28/01/2019 Musical Instruments, Scientific Instruments
In the first Clocks Auction of 2019 at McTear’s, on the 1st of February, you can find an exquisite, original Georgian carriage clock.
At the beginning of the 19th century, clockmakers began developing new designs with the use of advancing technologies. Modernisation meant new developments in mass production. In clockmaking, this meant machines, patterns and techniques were standardised so parts could be used in many clocks.
This helped with accuracy as clocks were using the same precise time. Furthermore, at this time, clocks became more accessible to the public as they were more portable and less expensive than before. Lot 1438 is an example of this design technique as it measures just 17.5cm high, a convenient size for a clock in the early 19th century.
At this time, the carriage clock – a small, spring driven clock – was invented in France by Abraham Louis Breguet (1747-1823). Also known as a pendule de voyage, the lightweight clock was designed for time keeping while travelling. Usually rectangular in shape and set with glass, they replaced the larger pendulum bracket clock with a more accessible, modest design. Due to their size and weight, they were easily transportable. Lot 1438 features a swing handle and is also lightweight to ensure ease in transportation.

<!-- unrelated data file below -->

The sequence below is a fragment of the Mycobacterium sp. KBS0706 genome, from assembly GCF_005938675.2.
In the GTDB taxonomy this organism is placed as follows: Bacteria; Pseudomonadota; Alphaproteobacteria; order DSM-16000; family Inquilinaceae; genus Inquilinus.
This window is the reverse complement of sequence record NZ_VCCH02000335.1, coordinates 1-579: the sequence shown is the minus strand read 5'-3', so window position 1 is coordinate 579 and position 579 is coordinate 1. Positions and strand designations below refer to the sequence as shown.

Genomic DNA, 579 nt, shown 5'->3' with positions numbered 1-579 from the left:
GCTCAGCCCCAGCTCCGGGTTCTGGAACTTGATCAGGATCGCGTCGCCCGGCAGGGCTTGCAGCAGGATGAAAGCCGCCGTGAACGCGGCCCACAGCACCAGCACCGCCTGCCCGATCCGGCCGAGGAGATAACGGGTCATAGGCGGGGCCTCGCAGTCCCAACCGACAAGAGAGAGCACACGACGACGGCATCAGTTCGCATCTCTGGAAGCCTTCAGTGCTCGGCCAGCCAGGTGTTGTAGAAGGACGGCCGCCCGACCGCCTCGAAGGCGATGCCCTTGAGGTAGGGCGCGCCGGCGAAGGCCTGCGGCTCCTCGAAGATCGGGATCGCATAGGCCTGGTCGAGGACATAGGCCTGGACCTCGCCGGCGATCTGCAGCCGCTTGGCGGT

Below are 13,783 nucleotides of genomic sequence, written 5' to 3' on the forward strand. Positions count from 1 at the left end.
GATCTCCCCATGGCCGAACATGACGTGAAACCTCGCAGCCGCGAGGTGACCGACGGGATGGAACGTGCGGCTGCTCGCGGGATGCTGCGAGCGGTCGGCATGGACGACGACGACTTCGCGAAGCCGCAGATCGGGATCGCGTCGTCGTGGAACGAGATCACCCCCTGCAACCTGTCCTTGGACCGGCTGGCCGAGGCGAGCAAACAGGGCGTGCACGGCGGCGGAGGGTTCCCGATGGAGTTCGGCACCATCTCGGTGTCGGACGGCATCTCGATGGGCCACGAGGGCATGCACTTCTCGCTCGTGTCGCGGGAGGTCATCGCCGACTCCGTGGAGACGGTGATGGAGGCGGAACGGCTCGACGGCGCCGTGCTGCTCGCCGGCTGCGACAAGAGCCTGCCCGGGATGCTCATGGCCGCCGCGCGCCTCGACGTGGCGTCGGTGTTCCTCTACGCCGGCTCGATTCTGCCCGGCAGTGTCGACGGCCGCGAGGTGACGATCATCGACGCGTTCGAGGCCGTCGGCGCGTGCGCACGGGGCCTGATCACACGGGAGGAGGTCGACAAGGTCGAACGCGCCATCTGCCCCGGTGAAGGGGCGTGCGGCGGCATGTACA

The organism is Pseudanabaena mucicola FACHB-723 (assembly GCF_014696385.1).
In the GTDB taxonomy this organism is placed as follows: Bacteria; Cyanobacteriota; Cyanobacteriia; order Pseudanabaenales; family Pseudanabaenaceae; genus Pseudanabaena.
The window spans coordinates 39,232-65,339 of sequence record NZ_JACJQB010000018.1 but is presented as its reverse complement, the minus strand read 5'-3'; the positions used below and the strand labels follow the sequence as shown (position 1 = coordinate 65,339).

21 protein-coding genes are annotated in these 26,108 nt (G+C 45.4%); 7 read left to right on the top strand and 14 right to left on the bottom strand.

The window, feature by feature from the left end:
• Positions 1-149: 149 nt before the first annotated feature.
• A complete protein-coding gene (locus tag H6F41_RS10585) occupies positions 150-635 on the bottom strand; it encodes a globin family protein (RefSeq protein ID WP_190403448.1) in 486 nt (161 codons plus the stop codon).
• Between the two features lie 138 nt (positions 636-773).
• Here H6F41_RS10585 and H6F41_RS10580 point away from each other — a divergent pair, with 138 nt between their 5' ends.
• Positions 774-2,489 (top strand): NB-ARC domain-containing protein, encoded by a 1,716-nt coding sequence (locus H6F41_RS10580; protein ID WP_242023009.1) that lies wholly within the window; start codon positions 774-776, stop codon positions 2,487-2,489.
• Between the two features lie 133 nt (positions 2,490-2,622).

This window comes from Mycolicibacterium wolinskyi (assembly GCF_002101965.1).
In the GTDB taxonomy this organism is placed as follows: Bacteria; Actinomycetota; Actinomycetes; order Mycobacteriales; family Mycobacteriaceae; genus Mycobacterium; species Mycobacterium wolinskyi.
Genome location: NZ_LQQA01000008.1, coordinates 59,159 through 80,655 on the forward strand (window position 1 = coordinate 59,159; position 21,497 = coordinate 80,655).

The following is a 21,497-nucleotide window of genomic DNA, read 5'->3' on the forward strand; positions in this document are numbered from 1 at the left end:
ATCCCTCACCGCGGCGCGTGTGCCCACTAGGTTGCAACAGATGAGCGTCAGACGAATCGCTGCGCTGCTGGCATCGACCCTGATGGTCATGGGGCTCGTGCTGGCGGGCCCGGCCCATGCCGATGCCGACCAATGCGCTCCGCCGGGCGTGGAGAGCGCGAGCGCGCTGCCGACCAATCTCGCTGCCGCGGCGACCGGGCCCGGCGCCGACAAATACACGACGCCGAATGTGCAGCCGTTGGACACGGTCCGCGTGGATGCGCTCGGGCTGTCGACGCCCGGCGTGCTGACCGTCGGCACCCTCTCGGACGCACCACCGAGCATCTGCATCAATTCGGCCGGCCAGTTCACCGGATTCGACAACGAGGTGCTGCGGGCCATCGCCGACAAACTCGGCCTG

Throughout the 19th century, the British produced far fewer examples of carriage clocks than the French, however, their designs were of a far higher quality meaning they became more desirable. Lot 1438 in the upcoming Clocks & Scientific Instruments auction features a British example by the London maker James Murray (1780-1847) who has been described as ‘one of the most eminent makers of the period.’ The attractive clock has a white enamel dial with Roman numerals, contrasting to the scroll and floral engraved ormolu face. Typical of a carriage clock, it features a four glass case with brass banding.
Since the invention of the carriage clock, timekeeping has seen many developments including electronic and atomic timekeeping and digitalisation. In 2019, an Apple watch may be more convenient than a carriage clock but it is clear that the originality, beauty and interest in the timeless design of lot 1438 is unmistakable. Whether you are looking to add character to your home or are a collector looking to add to your collection, this clock is a wonderful find.
Featuring timepieces of all types – from the grandest grandfather clock to the most elegant enamel clock – and instruments including sextants, military and medical pieces, as well as musical instruments and cameras.
Dedicated auctions of clocks & instruments are held every twelve weeks.